6. Induction of an Olfactory Memory by the Activation of a Metabotropic Glutamate Receptor

    NASA Astrophysics Data System (ADS)

    Kaba, Hideto; Hayashi, Yasunori; Higuchi, Takashi; Nakanishi, Shigetada

    1994-07-01

    Female mice form an olfactory memory of male pheromones at mating; exposure to the pheromones of a strange male after that mating will block pregnancy. The formation of this memory is mediated by the accessory olfactory system, in which an increase in norepinephrine after mating reduces inhibitory transmission of γ-aminobutyric acid from the granule cells to the mitral cells. This study shows that the activation of mGluR2, a metabotropic glutamate receptor that suppresses the γ-aminobutyric acid inhibition of the mitral cells, permits the formation of a specific olfactory memory without the occurrence of mating by infusion of mGluR2 agonists into the female's accessory olfactory bulb. This memory faithfully reflects the memory formed at mating.

  7. Activation of Group II Metabotropic Glutamate Receptors Induces Depotentiation in Amygdala Slices and Reduces Fear-Potentiated Startle in Rats

    ERIC Educational Resources Information Center

    Lin, Chia-Ho; Lee, Chia-Ching; Huang, Ya-Chun; Wang, Su-Jane; Gean, Po-Wu

    2005-01-01

    There is a close correlation between long-term potentiation (LTP) in the synapses of lateral amygdala (LA) and fear conditioning in animals. We predict that reversal of LTP (depotentiation) in this area of the brain may ameliorate conditioned fear. Activation of group II metabotropic glutamate receptors (mGluR II) with DCG-IV induces…

  8. Allosteric modulation of metabotropic glutamate receptor 4 activates IDO1-dependent, immunoregulatory signaling in dendritic cells

    PubMed Central

    Volpi, Claudia; Mondanelli, Giada; Pallotta, Maria T.; Vacca, Carmine; Iacono, Alberta; Gargaro, Marco; Albini, Elisa; Bianchi, Roberta; Belladonna, Maria L.; Celanire, Sylvain; Mordant, Céline; Heroux, Madeleine; Royer-Urios, Isabelle; Schneider, Manfred; Vitte, Pierre-Alain; Cacquevel, Mathias; Galibert, Laurent; Poli, Sonia-Maria; Solari, Aldo; Bicciato, Silvio; Calvitti, Mario; Antognelli, Cinzia; Puccetti, Paolo; Orabona, Ciriana; Fallarino, Francesca; Grohmann, Ursula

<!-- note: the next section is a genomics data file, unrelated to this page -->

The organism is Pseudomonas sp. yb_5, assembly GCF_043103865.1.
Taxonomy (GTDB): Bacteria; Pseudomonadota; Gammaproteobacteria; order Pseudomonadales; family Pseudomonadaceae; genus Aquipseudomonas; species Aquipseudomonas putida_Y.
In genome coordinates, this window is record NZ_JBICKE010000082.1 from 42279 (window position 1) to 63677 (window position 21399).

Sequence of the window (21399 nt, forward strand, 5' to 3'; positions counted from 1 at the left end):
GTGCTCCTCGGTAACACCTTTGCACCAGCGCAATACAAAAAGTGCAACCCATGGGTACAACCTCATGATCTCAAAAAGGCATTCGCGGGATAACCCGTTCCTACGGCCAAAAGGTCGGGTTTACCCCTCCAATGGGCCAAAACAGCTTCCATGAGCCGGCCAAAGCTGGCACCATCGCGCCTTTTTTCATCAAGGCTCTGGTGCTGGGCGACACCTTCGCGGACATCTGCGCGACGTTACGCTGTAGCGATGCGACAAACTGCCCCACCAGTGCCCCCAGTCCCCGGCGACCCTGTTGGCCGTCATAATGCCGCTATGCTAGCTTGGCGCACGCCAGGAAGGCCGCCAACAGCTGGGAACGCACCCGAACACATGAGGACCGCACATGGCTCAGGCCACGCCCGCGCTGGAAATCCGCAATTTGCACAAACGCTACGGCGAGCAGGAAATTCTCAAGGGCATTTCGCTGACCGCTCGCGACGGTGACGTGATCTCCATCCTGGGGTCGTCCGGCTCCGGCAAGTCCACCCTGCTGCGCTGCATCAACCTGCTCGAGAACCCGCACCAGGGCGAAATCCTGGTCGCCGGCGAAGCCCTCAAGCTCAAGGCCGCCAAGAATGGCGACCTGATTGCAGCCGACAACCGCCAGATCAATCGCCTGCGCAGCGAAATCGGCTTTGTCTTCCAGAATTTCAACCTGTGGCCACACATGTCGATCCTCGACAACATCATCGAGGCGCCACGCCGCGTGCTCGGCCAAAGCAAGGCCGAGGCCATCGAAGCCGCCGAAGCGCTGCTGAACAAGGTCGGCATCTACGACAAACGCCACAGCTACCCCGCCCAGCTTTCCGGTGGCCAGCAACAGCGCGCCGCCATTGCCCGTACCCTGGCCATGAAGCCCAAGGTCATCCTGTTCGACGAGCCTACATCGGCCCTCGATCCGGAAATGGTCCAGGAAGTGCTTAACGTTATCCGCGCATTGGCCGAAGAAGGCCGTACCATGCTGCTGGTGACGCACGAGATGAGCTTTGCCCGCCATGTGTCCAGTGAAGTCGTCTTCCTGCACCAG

2016-01-01

    Metabotropic glutamate receptor 4 (mGluR4) possesses immune modulatory properties in vivo, such that a positive allosteric modulator (PAM) of the receptor confers protection on mice with relapsing-remitting experimental autoimmune encephalomyelitis (RR-EAE). ADX88178 is a newly-developed, one such mGluR4 modulator with high selectivity, potency, and optimized pharmacokinetics. Here we found that application of ADX88178 in the RR-EAE model system converted disease into a form of mild—yet chronic—neuroinflammation that remained stable for over two months after discontinuing drug treatment. In vitro, ADX88178 modulated the cytokine secretion profile of dendritic cells (DCs), increasing production of tolerogenic IL-10 and TGF-β. The in vitro effects required activation of a Gi-independent, alternative signaling pathway that involved phosphatidylinositol-3-kinase (PI3K), Src kinase, and the signaling activity of indoleamine 2,3-dioxygenase 1 (IDO1). A PI3K inhibitor as well as small interfering RNA targeting Ido1—but not pertussis toxin, which affects Gi protein-dependent responses—abrogated the tolerogenic effects of ADX88178-conditioned DCs in vivo. Thus our data indicate that, in DCs, highly selective and potent mGluR4 PAMs such as ADX88178 may activate a Gi-independent, long-lived regulatory pathway that could be therapeutically exploited in chronic autoimmune diseases such as multiple sclerosis. PMID:26522434

  9. Preferential binding of allosteric modulators to active and inactive conformational states of metabotropic glutamate receptors

    PubMed Central

    Yanamala, Naveena; Tirupula, Kalyan C; Klein-Seetharaman, Judith

    2008-01-01

    Metabotropic glutamate receptors (mGluRs) are G protein coupled receptors that play important roles in synaptic plasticity and other neuro-physiological and pathological processes. Allosteric mGluR ligands are particularly promising drug targets because of their modulatory effects – enhancing or suppressing the response of mGluRs to glutamate. The mechanism by which this modulation occurs is not known. Here, we propose the hypothesis that positive and negative modulators will differentially stabilize the active and inactive conformations of the receptors, respectively. To test this hypothesis, we have generated computational models of the transmembrane regions of different mGluR subtypes in two different conformations. The inactive conformation was modeled using the crystal structure of the inactive, dark state of rhodopsin as template and the active conformation was created based on a recent model of the light-activated state of rhodopsin. Ligands for which the nature of their allosteric effects on mGluRs is experimentally known were docked to the modeled mGluR structures using ArgusLab and Autodock softwares. We find that the allosteric ligand binding pockets of mGluRs are overlapping with the retinal binding pocket of rhodopsin, and that ligands have strong preferences for the active and inactive states depending on their modulatory nature. In 8 out of 14 cases (57%), the negative modulators bound the inactive conformations with significant preference using both docking programs, and 6 out of 9 cases (67%), the positive modulators bound the active conformations. Considering results by the individual programs only, even higher correlations were observed: 12/14 (86%) and 8/9 (89%) for ArgusLab and 10/14 (71%) and 7/9 (78%) for AutoDock. These findings strongly support the hypothesis that mGluR allosteric modulation occurs via stabilization of different conformations analogous to those identified in rhodopsin where they are induced by photochemical isomerization